Virtuosity of Net Neutrality

Virtuosity of Net Neutrality

Others IT & ITeS

This is a Guest Post by Prof. Surya Mahadevan of TAPMI, on invite from Smart CEO’s Editor

Prof. Surya Mahadevan has 30 years of work experience in FMCG and Telecom sectors. He played leadership roles managing large brands such as Tata, Reliance, Aircel, Loop, Maltova, Viva and Amul. He has worked across Sales, Marketing, Retail and Customer Service functional areas and in his last assignment before joining TAPMI, he was responsible for Mumbai Circle Telecom operations as Chief Operating Officer at Loop Mobile. Prof. Surya is responsible for TAPMI brand communication and PR, Executive education and programs on Virtual Interactive learning mode.

Telecom Regulatory Authority of India (TRAI) came up with the regulation on net-neutrality after a detailed consultation exercise. The regulation against differential/discriminatory internet access pricing seems to assert and attribute absolute virtue in Net neutrality.

The uproar of popular opinion expressed in social media placing net neutrality on the pedestal of purity and virtuosity had even the telecom service providers who had initially flirted with differential pricing in alliance with internet portals beat a hasty retreat.

Let us get into the core issue of what was sought to be protected and why.

Telecom service providers intended to offer differentiated lower access charges for a few bundled sites. The access charges for all non-bundled sites will be the same. Moreover, that implies ‘favorable partiality’ for a few sites and neutrality for all other.

Whose business is it?

Do the service providers who have put money to create access have a right to decide what pricing business model they want to pursue?

Airtel’s Zero plan would have enabled end customers to access a whole lot of sites without paying for the data charge. This would have set a new trend of alliances making more and more internet portals accessible without paying data charge.

It is amazing that customers and regulators would sit in judgment of what marketing strategy telecom service providers must follow.

It is also amazing because net neutrality does not mean that the access charge would be the same for all portals for all customers. First, the data charges would be different across different service providers. Second, the data charge would be different across different plans of a service provider. Third, the data charge would be different after the quota as permitted in a data pack is exhausted. Fourth, the data speed could also be modified based on the pack and limit.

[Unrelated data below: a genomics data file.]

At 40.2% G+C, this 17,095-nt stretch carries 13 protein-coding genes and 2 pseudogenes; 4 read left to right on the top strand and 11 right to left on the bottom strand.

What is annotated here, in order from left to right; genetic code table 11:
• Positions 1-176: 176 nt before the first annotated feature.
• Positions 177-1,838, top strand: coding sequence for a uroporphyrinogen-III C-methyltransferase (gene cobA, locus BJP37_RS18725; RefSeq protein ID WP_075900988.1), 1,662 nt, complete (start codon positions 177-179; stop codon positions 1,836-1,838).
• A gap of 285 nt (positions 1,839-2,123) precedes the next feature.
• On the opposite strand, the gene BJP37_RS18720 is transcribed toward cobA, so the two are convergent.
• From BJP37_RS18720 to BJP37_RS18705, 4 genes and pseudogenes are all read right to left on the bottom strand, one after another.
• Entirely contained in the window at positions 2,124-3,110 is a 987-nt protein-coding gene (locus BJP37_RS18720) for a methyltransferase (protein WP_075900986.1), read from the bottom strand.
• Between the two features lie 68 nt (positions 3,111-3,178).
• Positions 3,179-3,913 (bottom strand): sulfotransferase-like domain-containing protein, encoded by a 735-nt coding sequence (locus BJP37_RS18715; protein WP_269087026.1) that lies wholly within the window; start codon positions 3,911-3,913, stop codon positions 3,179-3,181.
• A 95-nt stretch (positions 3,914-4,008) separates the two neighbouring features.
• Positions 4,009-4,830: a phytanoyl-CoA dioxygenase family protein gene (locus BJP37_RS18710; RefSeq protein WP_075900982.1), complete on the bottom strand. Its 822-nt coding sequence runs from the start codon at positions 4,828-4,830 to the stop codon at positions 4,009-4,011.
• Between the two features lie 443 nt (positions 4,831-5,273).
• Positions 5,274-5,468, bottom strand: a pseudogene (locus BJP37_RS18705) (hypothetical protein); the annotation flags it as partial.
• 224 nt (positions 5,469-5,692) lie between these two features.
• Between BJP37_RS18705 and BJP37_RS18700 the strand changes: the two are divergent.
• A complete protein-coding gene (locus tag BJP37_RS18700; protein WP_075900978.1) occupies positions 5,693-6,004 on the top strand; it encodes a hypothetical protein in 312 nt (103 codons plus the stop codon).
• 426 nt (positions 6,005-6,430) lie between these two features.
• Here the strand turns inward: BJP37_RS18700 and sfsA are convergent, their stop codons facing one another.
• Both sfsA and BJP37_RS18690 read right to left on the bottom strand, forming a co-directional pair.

Net neutrality only meant that, to each unique customer (on a given network, within the data quota) the access charge for all portals would be charged at the same rate per KB. Moreover, if some portals are offered, in addition at a lower cost or free – that is favorable discrimination – that is (also) not acceptable

Why would Telcos want to offer lower rates for some portals?

It allows them to build alliances with large e-commerce and other portals and generate committed revenue. It increases data penetration and usage. The alliance will also open up a partnership for promotion/advertisement and even revenue share with portals. The alliance is about generating revenue from the participating business enterprise and passing on the benefit to customers. In a way, this is akin to the business model followed in media.

Why would E-commerce sites want to pay access charges: To gain captive and high-frequency visit/business to their portal and possibly sneak an edge over the competition. They will evaluate the return on data cost paid by them based on hits/conversion/loyalty or other relevant metrics.

How would Customer be impacted if net partiality was permitted?

Many e-commerce sites could be free to access. An absolute win for customers. For other non-bundled sites, the data pack or pay per use is available — at the same cost or possibly lower cost.  It is therefore neutral for the non-bundled sites.

This is actually the key aspect of the argument. The relative data tariff across telecom service providers is a function of relative competition and has nothing to do with neutrality. If a telecom service provider starts charging “more” for some or all portals, it creates a RISK of customers churning. It will and should be the competition that will determine the price.

Data tariff in telecom has dropped by 90% in the last couple of years due to exacerbated competition.

Who gets adversely impacted by net partiality: Smaller E-commerce portals could have been challenged by dominant players. However, this disadvantage would be so minuscule considering that customers would subscribe to a data pack or plan in any event and all non-free portals could have been accessed from one composite subscription.

The apprehension of blocking and choking was so misplaced as there is nothing much to gain in deploying those devious methods.

It is possible that stakeholders across the spectrum simply fell for the romanticism and perceived virtuosity of net neutrality.

In the process, we aborted the possibility of free/concessional internet access to a bundle of portals.

Implicit in the regulation is the collective denial that pricing or reverse charging based on the type of service, customer type, the volume of business, time of usage or any other discriminant does not happen in a free market economy.

 

AUTHORED BY Prof. Surya Mahadevan

 

 

 

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